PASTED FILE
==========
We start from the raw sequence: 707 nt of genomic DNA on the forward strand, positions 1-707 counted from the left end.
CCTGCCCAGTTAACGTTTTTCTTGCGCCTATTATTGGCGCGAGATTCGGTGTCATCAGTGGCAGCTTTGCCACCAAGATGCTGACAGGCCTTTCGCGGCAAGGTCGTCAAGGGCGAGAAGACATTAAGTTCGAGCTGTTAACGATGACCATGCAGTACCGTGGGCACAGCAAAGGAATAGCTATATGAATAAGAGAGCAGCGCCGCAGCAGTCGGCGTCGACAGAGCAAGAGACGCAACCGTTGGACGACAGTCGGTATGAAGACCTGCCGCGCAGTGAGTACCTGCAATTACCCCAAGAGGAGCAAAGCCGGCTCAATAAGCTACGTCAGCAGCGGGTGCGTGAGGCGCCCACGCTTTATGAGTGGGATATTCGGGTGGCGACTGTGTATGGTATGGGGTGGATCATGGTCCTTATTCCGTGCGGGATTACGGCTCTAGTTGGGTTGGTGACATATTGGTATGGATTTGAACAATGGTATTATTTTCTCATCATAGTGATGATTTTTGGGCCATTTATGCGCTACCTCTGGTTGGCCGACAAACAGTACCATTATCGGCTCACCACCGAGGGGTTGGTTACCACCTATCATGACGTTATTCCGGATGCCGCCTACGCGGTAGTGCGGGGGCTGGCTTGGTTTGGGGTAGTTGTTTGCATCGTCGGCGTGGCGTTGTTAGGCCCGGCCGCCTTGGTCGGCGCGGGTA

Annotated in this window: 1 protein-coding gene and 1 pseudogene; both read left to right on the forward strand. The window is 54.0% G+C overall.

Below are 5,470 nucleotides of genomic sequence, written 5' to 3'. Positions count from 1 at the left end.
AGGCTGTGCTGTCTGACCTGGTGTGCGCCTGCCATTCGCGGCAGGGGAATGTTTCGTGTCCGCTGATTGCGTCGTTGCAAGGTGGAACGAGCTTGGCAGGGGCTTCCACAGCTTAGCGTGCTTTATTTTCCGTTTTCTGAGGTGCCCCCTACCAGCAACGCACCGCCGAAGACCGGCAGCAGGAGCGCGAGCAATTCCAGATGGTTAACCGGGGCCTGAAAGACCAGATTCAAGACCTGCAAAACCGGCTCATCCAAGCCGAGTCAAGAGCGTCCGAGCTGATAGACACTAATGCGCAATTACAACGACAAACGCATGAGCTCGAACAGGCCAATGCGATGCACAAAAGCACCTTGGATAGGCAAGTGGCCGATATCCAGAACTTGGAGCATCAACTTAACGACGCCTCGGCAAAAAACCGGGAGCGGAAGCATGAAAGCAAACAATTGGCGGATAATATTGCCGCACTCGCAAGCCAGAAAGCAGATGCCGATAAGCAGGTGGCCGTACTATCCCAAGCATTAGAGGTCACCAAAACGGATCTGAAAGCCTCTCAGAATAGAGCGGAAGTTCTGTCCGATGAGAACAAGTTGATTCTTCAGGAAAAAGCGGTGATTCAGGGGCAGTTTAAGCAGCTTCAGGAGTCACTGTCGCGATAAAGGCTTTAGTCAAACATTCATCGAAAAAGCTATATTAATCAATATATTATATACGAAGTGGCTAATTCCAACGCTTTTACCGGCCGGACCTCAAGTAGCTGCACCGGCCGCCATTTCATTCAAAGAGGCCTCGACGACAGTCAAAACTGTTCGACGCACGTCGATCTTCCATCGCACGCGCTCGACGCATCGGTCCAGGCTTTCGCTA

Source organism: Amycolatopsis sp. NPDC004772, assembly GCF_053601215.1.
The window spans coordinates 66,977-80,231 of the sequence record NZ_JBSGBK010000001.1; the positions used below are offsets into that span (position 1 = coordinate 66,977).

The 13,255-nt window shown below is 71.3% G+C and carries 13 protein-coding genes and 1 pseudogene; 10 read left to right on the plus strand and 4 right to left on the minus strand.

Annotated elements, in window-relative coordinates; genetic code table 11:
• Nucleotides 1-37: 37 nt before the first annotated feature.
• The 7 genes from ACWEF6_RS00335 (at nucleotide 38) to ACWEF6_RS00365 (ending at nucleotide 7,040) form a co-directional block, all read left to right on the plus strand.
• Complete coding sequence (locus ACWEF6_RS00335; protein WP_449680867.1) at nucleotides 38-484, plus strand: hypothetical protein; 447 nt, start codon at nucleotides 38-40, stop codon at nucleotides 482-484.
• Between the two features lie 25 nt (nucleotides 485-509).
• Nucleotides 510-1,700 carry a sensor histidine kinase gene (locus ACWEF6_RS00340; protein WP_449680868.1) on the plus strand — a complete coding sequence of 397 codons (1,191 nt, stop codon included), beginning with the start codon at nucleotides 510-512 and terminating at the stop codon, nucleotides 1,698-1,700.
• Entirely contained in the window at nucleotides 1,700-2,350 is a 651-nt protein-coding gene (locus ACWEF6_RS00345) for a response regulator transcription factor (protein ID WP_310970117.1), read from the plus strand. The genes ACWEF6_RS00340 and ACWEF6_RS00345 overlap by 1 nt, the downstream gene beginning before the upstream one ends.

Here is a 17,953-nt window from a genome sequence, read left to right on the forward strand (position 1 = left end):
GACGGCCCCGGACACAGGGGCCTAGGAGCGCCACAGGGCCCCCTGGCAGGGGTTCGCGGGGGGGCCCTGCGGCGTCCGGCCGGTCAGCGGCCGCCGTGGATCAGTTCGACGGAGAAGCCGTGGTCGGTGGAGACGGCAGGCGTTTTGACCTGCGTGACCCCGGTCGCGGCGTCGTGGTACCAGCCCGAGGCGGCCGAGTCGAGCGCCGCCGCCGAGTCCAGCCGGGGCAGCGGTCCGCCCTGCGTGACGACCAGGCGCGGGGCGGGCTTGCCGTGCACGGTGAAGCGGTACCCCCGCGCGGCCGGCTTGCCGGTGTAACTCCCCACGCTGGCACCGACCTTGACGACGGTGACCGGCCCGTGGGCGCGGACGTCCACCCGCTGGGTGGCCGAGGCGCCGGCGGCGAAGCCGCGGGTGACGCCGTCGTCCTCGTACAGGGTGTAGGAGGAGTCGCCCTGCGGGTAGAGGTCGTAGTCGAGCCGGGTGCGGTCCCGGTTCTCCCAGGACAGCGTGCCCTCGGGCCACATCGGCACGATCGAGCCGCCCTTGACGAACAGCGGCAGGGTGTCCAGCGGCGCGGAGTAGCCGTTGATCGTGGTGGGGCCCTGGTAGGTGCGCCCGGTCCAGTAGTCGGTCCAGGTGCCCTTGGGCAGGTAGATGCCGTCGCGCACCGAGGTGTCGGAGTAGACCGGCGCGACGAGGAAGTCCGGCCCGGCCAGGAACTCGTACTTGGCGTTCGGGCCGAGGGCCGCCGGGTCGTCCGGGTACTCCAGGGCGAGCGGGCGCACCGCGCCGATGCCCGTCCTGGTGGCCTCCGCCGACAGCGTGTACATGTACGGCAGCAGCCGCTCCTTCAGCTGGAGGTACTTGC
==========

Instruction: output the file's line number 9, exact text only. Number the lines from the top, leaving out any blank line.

Annotated elements, in window-relative coordinates; genetic code table 11: